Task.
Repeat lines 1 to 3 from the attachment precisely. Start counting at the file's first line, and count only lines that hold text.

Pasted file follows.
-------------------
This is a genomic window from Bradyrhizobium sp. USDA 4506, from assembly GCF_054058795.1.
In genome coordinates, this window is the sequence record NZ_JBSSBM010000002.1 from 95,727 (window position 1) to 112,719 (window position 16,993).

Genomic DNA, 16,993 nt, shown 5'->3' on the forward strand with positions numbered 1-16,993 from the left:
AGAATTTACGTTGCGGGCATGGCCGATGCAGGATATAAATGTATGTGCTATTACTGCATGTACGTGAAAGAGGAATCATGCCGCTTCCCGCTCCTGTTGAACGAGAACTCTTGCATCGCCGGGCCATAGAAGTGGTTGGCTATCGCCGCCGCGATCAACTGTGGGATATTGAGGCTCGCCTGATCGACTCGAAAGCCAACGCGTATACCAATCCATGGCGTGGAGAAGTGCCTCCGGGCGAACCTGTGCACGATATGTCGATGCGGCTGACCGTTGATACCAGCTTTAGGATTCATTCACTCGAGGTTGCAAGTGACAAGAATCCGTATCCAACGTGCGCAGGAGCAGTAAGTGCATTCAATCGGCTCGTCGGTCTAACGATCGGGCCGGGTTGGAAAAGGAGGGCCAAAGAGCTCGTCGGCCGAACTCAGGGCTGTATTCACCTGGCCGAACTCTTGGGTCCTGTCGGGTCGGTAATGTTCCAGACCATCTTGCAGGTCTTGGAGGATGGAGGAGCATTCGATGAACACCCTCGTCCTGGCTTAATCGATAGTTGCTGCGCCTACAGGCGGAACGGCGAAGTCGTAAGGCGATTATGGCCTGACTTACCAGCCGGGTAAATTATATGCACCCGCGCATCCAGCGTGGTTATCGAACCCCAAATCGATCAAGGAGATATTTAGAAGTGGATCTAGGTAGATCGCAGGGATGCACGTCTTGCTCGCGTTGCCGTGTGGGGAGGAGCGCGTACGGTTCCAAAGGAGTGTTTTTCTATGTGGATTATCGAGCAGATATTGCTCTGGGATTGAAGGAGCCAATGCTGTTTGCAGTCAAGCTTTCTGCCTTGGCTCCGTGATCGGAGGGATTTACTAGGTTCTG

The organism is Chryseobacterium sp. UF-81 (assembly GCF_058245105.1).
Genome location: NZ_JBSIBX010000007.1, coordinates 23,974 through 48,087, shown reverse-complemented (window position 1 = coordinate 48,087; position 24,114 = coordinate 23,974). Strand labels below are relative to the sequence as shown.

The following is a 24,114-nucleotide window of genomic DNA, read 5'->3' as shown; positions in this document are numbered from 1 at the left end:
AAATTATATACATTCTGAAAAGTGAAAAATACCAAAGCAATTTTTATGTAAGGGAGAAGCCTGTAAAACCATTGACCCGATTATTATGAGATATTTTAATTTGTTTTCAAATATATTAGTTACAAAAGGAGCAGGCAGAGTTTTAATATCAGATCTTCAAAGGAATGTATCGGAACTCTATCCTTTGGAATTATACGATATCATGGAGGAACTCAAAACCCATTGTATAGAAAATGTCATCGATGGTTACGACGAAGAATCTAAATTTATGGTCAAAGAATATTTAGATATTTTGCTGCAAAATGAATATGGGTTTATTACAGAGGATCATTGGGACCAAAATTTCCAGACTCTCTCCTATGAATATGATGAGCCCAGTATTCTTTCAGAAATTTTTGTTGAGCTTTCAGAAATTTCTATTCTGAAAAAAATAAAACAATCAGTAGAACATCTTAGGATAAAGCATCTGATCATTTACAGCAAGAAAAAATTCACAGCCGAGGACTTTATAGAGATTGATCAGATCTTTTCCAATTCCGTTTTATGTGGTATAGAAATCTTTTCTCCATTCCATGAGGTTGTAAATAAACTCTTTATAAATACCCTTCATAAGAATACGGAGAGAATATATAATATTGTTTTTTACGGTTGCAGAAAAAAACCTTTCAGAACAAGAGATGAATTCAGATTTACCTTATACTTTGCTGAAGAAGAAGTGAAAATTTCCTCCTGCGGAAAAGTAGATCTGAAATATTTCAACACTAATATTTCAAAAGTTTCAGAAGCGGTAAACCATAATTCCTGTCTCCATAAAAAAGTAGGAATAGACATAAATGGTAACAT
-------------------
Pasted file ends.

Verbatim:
This is a genomic window from Bradyrhizobium sp. USDA 4506, from assembly GCF_054058795.1.
In genome coordinates, this window is the sequence record NZ_JBSSBM010000002.1 from 95,727 (window position 1) to 112,719 (window position 16,993).

Genomic DNA, 16,993 nt, shown 5'->3' on the forward strand with positions numbered 1-16,993 from the left: